However, scholarly inquiry around podcasts may have as much to do with the interest in radio and the medium’s extensions online. On Thursday, Doron Galili and Gabriel Paletz will chair “A Paragon of Intermedial Adaptation: The War of the Worlds in Radio, Film, and Social Media,” exploring the program’s long afterlife alongside a co-authored paper by Neil Verma and Jennifer Stoever and respondent Timothy Corrigan. This event occurs simultaneously with a workshop on radio production cultures chaired by Bottomley and featuring participants Shawn VanCour, Tom McCourt, and David Uskovich. Friday afternoon winds down with a workshop chaired by Jason Loviglio entitled “The Problem of the Radio Canon” that includes Debra Rae Cohen, Bill Kirkpatrick, Kate Lacey, and Elena Razlogova. And on Saturday Jennifer Wang will chair “Fringe Time: Gender and Crossover Programming in the U.S. Radio-TV Transition” with presentations on soap opera’s transitional moment, ethnicity and diet-oriented programming, and discourses around liveness in wrestling from Elana Levine, Jennifer Lynn Jones, and Kate Newbold.
Saturday’s radio studies panels also touch on three other areas of interest for sound studies scholars: technological affordances, historical interventions, and identity politics. To that first point, Wednesday includes Tim Anderson’s presentation on musicians and the professional economies of social networking and Andrew deWaard’s discussion on big data’s influence over ownership in the recording industries. Saturday evening’s “Stream Engines: Streaming Services and Media Distribution” promises to deliver some compelling original research as well. Jeremy Morris and panel chair Devon Powers will co-present a paper on curation and digital music services. Eric Harvey will explore how streaming services become sites of commerce, an extension of his and Maura Johnston’s “Loose Change” series for Pitchfork.
In terms of historiography, Wednesday’s “Music Screens, Music Stars, Music Scenes” is at the top of my list. Chaired by Charlotte Howell, who will also present original research on Atlanta’s public access program The American Show, the panel includes Kristen Alfaro’s work on the Fales Library’s nightclubbing collection, Matt Stahl’s research on royalty reform for R&B artists in the mid-1980s, and Brad Stiffler’s study on TV Party and cable access in the 1970s.
Saturday afternoon includes “Historicizing Music and Transmedia” with presentations from Kyle Barnett, Kevin John Bozelka, chair Landon Palmer, and myself on Jazz Age-era media convergence, post-war publishing and recording practices, The Beatles’ relationship with United Artists, and playlist production as extensions of feminist activism. During that time, Morgan Sea of Tranzister Radio will also participate in a panel with Alexandra Juhasz on trans women’s AIDS media activism. If I could be at two places at once, I would.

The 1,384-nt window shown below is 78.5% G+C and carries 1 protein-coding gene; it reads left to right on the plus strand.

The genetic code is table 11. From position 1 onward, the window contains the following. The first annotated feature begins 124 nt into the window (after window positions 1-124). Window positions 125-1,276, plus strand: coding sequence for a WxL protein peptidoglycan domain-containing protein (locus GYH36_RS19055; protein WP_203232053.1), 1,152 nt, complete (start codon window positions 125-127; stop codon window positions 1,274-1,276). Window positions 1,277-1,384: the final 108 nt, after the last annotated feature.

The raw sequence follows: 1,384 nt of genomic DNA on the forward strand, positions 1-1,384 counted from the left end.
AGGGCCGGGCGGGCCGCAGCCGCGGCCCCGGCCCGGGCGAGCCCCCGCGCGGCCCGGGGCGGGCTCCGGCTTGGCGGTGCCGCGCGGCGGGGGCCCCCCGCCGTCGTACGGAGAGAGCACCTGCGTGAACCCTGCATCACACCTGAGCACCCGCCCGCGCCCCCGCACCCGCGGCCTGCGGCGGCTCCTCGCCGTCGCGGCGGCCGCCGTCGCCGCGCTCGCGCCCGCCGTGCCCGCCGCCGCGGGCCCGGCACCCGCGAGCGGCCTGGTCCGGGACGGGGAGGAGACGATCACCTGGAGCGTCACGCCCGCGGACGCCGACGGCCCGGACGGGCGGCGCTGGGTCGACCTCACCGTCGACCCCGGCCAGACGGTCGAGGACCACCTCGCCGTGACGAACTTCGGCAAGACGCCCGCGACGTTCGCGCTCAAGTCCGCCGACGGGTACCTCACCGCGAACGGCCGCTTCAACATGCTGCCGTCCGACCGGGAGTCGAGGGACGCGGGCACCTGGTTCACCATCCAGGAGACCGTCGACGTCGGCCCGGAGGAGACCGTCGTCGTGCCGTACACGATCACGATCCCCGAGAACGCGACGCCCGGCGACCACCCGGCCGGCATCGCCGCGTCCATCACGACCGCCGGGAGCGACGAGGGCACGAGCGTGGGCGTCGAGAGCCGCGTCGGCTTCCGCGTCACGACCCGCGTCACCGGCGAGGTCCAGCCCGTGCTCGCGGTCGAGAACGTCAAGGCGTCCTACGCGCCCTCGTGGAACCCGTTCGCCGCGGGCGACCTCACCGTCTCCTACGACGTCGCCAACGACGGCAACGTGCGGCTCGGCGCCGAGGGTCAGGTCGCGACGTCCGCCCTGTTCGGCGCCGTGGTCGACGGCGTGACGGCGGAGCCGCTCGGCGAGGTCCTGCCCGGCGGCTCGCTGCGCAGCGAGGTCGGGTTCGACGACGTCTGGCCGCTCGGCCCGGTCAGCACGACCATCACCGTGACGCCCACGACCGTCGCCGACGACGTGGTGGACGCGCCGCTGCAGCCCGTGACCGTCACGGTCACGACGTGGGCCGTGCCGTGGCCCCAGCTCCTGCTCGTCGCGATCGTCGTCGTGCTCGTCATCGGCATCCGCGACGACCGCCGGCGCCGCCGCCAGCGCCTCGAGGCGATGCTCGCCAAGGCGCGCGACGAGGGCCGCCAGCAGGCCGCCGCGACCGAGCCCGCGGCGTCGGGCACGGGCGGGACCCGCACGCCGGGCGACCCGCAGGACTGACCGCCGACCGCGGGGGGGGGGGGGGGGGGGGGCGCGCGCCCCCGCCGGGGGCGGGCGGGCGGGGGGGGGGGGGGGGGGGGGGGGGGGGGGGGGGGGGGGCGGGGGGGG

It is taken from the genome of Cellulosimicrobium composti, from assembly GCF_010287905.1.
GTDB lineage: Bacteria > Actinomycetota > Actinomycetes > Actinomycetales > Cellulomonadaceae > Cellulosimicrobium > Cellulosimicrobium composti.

This brings us back to questions of identity and how sound signifies larger representational strategies. On Thursday, Jack Curtis Dubowsky chairs “Sound Tracks,” which features presentations from Monique Bourdage, Carl Laamanen, and Rembert Hueser about gender and taste on Playboy after Dark, Her and acousmêtre, the music of La Chinoise, and queer musical signification. I’m also looking forward to seeing Ryan Powell’s presentation on “Queer Aurality in Seventies Gay Art Porn.” Thursday’s panels conclude with “Screening Instability: Genders, Genres, and Soundscapes of Cinematic Modernization in 1960s Mexico,” which includes Brian L. Price’s work on rock ‘n’ roll films in the country, chair Francisco Flores-Cuante’s analysis of masculinities in Viento Negro, and Carolyn Fornoff’s discussions on musical interludes. And on Friday, I plan to attend “She Bop on Screen: Girls, Popular Music, and Visual Media” with original research from Mary Kearney, Norma Coates, Morgan Blue, and Diane Pecknold on the gendering of post-war teen media, the Disney Channel and pop girlhood, and tween pop in the public sphere.
Finally, there are a number of special events for sound scholars to enjoy. Those interested in sound’s immersive potential should take time out on Friday night to visit the Satosphere Dome, which harnesses the potential of 360-degree screen projections, complex speaker system, and environmental sound to place visitors within a large-scale work of art. The official meeting of the Sound Studies Special Interest group (SSSIG) is Wednesday, 3/25, from 2-3:45pm in Les Voyageurs, Lobby Level. The official meeting of the Radio Studies Scholarly Interest Group (RSSIG) will be Saturday, 3/28, from 9:00-10:45 pm, in Les Voyageurs 2, Lobby Level. In addition to SIG business, the RSSIG will also share an update from the Radio Preservation Task Force and will host award-Winning WireTap producer Mira Burt-Wintonick, who will present ideas on storytelling and sound design in the golden age of podcasting. How do you make your stories stand out in a sea of audio content? What’s different about producing for radio vs. podcasts? How do you create a signature sound? Part listening party, part discussion, this session aims to explore a variety of new sonic trends and possibilities in radio production.